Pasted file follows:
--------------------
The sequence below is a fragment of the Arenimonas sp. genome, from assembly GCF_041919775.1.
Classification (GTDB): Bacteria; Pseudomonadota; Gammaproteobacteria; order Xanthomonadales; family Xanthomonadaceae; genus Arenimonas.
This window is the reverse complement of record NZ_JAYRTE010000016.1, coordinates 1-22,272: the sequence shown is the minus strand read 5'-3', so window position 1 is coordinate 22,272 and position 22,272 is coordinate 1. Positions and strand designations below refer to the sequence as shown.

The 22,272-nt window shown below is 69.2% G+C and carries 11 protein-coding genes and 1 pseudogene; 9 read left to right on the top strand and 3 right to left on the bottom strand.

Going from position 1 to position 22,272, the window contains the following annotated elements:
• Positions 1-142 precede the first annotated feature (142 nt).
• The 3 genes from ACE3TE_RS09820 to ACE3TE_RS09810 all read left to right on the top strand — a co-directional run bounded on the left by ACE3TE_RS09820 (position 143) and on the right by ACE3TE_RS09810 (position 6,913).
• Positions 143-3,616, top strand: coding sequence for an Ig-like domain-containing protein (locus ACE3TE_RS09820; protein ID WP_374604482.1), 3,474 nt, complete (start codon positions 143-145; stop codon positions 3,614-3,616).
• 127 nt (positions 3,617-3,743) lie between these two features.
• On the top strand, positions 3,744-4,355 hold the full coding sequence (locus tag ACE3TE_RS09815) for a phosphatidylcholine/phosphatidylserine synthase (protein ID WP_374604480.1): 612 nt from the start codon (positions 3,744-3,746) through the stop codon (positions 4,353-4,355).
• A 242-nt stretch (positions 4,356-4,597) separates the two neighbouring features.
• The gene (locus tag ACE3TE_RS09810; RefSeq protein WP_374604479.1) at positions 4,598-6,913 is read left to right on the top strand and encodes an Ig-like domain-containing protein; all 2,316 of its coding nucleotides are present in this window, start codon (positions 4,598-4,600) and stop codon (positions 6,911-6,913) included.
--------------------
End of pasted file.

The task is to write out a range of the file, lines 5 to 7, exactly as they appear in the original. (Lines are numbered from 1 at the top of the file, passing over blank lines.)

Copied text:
Going from position 1 to position 22,272, the window contains the following annotated elements:
• Positions 1-142 precede the first annotated feature (142 nt).
• The 3 genes from ACE3TE_RS09820 to ACE3TE_RS09810 all read left to right on the top strand — a co-directional run bounded on the left by ACE3TE_RS09820 (position 143) and on the right by ACE3TE_RS09810 (position 6,913).